Schramme said his team at North Carolina State has had good success treating lesions of the deep flexor tendon with a two-pronged approach.
“We go in arthroscopically and debride the injured area of the tendon, and then we inject stem cells, harvested from the horse’s own bone marrow, into the bursa and/or the lesion,” he said. “We feel we can offer a better prognosis with the combination than with stem cell injections alone. The combination has a 50 to 60 percent success rate, and those numbers have been improving.”
Extra-corporeal shockwave therapy is also proving useful in the treatment of caudal heel pain, particularly when collateral ligament desmitis is to blame.
It can improve the prognosis of a horse with this issue, from about 28 percent (on six months’ stall rest alone) to 50 to 60 percent, according to Schramme, though he noted, “Rest is still a massive part of the cure.”
Then there are the relatively new medications, Tildren (tiludronate) and IRAP (interleukin-1 receptor antagonist protein). Tildren, an intravenous drug, inhibits bone resorption and remodeling, resulting in an increase in bone density without impairing the bone’s capacity to adapt to mechanical loads, so it can actually help repair a damaged navicular bone, particularly when used soon after the onset of symptoms. Still fairly experimental, Tildren may also prove useful in treating coffin joint arthritis and other osteoarthritic lesions.
IRAP is derived from the horse’s own blood, which is drawn and incubated in a syringe containing glass beads coated with a substance that enhances production of anti-inflammatory proteins. The serum collected from this incubation is then injected back into the joint. It’s not recommended for use in tendon sheaths or bursae, but it has an encouraging success rate in horses who have damaged cartilage and have not responded well to conventional anti-inflammatory joint medications.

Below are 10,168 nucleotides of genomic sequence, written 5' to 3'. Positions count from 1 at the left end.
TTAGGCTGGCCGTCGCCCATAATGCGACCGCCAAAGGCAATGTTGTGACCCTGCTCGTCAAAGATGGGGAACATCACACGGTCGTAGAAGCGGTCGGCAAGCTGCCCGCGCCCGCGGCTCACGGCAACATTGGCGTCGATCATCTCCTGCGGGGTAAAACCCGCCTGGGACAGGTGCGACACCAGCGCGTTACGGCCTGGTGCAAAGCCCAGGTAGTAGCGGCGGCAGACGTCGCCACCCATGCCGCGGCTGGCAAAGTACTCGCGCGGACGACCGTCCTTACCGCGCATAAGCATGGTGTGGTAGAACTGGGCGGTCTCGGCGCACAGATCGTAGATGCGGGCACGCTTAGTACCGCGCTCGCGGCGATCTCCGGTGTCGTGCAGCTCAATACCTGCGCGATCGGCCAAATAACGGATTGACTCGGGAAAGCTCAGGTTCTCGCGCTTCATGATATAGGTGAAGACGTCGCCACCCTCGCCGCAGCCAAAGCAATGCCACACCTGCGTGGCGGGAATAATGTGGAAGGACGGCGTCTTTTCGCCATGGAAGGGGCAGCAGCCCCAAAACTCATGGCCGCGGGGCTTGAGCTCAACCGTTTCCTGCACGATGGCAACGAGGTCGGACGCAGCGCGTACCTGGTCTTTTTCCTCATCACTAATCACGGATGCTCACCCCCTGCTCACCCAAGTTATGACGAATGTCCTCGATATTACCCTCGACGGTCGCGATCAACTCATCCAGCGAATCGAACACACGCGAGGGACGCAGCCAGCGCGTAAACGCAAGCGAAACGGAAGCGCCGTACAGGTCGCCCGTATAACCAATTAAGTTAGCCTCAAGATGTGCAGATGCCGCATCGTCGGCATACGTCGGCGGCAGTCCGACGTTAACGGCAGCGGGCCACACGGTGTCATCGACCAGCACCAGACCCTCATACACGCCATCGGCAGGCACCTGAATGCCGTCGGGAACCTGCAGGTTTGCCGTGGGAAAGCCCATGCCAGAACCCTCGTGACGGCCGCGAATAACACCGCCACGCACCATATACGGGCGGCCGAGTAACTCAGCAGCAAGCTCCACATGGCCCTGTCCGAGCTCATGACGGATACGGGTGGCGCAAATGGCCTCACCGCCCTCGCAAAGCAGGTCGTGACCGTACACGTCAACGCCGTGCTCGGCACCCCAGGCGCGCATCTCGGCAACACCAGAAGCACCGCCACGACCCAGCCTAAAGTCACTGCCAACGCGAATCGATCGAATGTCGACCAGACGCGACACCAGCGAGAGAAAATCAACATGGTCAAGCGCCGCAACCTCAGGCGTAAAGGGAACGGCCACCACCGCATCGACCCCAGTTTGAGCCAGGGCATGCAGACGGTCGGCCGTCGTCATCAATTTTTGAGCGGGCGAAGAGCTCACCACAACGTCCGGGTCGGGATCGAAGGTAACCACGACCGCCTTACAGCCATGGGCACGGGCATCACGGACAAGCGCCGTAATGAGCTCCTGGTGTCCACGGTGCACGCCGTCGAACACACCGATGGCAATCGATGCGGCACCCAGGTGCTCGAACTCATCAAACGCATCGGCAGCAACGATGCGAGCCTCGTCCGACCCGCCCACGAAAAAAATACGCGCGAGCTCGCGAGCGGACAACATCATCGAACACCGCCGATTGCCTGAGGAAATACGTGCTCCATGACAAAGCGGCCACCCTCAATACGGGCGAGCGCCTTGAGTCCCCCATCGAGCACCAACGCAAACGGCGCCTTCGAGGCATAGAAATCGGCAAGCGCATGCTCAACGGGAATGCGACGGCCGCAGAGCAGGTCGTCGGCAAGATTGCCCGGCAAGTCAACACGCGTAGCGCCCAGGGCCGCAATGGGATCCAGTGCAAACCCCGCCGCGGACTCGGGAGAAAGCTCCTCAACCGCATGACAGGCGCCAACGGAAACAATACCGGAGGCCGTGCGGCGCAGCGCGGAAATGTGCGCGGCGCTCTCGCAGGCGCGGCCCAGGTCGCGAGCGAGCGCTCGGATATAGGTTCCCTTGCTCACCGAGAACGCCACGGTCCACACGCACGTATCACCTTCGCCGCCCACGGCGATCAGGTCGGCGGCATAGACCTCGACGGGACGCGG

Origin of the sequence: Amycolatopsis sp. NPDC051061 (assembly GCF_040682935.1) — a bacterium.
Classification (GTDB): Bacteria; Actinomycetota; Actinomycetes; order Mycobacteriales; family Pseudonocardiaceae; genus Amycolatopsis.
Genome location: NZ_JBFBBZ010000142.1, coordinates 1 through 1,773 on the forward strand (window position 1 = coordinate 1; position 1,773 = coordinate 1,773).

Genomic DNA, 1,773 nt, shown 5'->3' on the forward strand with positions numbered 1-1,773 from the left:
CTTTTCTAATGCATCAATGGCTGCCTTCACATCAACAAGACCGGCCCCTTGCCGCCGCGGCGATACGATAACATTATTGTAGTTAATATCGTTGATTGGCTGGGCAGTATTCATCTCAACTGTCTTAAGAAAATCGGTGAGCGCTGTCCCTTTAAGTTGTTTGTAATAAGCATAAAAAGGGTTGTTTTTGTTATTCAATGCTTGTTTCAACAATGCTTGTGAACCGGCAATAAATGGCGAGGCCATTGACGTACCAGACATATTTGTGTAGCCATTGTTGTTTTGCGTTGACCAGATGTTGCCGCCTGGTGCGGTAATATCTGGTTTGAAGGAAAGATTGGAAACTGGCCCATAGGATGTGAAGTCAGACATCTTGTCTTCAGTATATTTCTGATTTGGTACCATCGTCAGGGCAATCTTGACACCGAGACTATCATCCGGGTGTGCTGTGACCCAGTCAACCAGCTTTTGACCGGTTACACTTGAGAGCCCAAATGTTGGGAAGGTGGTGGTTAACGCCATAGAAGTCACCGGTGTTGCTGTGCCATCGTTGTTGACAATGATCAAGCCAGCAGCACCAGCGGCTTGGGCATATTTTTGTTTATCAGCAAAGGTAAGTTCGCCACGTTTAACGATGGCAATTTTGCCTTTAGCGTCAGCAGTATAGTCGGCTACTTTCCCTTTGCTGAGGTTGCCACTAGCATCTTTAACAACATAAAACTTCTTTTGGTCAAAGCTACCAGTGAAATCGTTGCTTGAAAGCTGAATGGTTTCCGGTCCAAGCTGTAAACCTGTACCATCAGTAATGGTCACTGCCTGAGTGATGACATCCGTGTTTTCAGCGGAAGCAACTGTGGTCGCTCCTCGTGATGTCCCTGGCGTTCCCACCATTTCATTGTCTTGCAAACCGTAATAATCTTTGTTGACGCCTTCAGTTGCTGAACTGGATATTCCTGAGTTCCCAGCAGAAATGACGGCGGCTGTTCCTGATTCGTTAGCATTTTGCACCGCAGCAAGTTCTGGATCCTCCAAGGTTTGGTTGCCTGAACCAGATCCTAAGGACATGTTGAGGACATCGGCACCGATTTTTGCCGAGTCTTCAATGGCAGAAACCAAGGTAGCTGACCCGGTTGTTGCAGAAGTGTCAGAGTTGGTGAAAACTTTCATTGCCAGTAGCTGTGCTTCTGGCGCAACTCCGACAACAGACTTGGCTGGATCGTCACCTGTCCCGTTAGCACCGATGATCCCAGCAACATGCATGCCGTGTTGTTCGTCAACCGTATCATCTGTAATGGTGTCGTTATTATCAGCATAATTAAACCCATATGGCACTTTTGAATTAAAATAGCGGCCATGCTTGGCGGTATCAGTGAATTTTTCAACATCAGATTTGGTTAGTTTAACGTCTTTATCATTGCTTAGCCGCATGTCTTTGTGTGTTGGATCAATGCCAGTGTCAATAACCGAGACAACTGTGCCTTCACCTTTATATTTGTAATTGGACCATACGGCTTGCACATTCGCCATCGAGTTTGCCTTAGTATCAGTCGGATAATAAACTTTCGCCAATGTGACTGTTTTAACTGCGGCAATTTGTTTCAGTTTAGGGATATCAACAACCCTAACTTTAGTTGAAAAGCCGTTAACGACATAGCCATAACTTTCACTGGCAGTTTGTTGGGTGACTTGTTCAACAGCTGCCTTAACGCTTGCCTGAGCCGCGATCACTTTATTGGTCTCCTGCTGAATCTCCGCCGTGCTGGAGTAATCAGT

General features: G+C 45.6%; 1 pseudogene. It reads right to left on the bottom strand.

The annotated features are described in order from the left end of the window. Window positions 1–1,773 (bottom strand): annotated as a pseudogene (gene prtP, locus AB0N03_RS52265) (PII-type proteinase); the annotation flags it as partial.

“Medical intervention is really important with these cases,” said Pownall, “but so is substantial stall rest, along with shoeing for support.”
Therapeutic shoeing has always been the cornerstone of the traditional treatment for heel pain, and that’s one thing that hasn’t changed. Often, a shoeing change that improves breakover of the foot, decreases the strain in the deep digital flexor tendon, and provides better heel support results in a significant improvement in soundness.
Said Pownall, “Easing the breakover, and raising the heels in some cases, are still the aims when you’re shoeing a horse with caudal heel pain.”
Before you make any radical shoeing changes, of course, the feet must be properly trimmed and balanced. Nailing a shoe onto a foot with underslung heels, long toes, or medial/lateral balance issues won’t accomplish very much. Often, just addressing these common problems with some expert trimming will bring about considerable relief for the horse.